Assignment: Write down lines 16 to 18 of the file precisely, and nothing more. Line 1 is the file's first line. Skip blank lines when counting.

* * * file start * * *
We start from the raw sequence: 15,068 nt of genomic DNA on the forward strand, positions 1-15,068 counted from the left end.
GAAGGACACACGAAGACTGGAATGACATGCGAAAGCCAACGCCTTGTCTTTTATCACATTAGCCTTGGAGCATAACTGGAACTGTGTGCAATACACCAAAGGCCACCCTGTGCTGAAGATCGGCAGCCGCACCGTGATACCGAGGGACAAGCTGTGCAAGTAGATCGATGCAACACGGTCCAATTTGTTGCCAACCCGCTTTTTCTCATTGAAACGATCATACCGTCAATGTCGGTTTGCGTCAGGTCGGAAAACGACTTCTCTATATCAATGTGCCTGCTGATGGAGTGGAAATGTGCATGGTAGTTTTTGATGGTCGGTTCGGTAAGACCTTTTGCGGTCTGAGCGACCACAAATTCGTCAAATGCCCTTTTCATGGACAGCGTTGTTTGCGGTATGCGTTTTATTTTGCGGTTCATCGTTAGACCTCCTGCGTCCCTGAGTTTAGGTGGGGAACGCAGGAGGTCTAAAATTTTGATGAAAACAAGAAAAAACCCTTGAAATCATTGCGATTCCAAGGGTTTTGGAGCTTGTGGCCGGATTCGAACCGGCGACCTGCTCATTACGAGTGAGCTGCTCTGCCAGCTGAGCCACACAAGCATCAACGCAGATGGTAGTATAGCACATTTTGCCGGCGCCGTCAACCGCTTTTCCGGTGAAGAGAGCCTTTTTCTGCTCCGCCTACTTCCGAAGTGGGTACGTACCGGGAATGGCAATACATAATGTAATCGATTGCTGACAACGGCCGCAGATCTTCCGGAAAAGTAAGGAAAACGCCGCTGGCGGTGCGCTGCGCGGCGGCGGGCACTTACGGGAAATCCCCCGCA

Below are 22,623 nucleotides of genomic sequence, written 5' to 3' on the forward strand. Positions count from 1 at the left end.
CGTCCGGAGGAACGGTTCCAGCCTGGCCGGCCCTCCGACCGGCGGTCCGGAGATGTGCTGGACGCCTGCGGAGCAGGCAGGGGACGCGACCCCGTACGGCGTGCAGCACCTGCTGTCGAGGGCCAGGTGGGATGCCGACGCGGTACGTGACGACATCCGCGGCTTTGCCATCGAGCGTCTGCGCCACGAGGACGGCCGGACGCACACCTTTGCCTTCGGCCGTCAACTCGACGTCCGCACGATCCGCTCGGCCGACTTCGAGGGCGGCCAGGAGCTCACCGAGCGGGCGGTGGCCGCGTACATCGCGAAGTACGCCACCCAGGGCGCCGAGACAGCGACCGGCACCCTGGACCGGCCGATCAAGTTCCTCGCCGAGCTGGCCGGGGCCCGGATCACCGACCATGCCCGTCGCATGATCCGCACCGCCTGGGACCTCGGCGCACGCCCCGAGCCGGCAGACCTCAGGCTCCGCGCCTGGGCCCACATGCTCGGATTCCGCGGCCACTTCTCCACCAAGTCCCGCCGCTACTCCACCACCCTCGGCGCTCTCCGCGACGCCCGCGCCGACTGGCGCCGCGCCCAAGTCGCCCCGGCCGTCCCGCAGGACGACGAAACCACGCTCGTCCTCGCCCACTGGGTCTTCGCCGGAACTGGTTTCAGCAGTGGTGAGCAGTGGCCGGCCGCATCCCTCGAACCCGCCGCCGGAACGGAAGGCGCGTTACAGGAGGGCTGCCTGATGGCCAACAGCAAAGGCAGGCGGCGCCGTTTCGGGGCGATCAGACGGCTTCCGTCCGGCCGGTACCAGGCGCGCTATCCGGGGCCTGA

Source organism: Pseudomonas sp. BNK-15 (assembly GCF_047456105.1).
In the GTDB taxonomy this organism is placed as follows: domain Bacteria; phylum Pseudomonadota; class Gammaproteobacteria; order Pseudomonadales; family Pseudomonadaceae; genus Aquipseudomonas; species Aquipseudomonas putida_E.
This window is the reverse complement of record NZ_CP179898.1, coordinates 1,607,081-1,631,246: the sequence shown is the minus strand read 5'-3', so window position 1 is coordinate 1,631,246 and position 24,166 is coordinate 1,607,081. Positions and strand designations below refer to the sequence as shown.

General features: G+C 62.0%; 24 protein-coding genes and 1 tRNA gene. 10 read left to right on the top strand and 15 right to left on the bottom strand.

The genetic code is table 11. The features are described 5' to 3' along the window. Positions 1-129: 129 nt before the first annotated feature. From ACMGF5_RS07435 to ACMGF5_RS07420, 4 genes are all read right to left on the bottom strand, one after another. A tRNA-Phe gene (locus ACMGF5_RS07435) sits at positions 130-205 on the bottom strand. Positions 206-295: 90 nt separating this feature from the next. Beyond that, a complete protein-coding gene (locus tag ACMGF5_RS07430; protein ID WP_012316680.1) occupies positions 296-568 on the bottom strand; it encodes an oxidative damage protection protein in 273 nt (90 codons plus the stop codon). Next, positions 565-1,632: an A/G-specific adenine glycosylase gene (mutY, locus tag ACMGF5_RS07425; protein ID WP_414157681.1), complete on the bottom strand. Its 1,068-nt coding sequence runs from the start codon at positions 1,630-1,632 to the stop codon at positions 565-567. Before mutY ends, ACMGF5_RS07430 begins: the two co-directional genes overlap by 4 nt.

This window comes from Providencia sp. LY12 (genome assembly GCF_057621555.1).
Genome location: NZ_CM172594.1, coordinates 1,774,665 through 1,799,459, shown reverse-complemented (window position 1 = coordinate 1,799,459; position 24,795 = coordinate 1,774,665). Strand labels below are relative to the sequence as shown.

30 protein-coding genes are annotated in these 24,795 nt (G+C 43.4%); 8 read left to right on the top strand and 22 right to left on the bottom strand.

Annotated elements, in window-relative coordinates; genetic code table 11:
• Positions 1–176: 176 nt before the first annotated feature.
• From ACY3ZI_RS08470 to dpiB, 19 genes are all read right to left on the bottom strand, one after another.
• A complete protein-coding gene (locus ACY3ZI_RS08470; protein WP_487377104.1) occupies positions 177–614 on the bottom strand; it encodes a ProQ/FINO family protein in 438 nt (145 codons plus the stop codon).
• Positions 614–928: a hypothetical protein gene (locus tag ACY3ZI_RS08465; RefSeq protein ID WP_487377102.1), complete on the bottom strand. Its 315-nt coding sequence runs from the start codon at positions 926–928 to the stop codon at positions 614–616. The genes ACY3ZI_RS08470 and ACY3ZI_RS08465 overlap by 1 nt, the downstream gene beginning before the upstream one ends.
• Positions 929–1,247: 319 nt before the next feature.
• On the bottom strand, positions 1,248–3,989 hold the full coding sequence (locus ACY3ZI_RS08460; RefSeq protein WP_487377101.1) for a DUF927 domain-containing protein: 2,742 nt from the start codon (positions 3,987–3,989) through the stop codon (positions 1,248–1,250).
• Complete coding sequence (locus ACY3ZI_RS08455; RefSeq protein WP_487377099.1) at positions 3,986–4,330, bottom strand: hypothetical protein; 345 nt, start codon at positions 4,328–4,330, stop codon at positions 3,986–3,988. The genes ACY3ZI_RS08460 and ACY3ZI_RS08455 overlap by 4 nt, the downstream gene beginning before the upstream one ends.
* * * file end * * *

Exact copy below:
• A complete protein-coding gene (locus ACY3ZI_RS08470; protein WP_487377104.1) occupies positions 177–614 on the bottom strand; it encodes a ProQ/FINO family protein in 438 nt (145 codons plus the stop codon).
• Positions 614–928: a hypothetical protein gene (locus tag ACY3ZI_RS08465; RefSeq protein ID WP_487377102.1), complete on the bottom strand. Its 315-nt coding sequence runs from the start codon at positions 926–928 to the stop codon at positions 614–616. The genes ACY3ZI_RS08470 and ACY3ZI_RS08465 overlap by 1 nt, the downstream gene beginning before the upstream one ends.
• Positions 929–1,247: 319 nt before the next feature.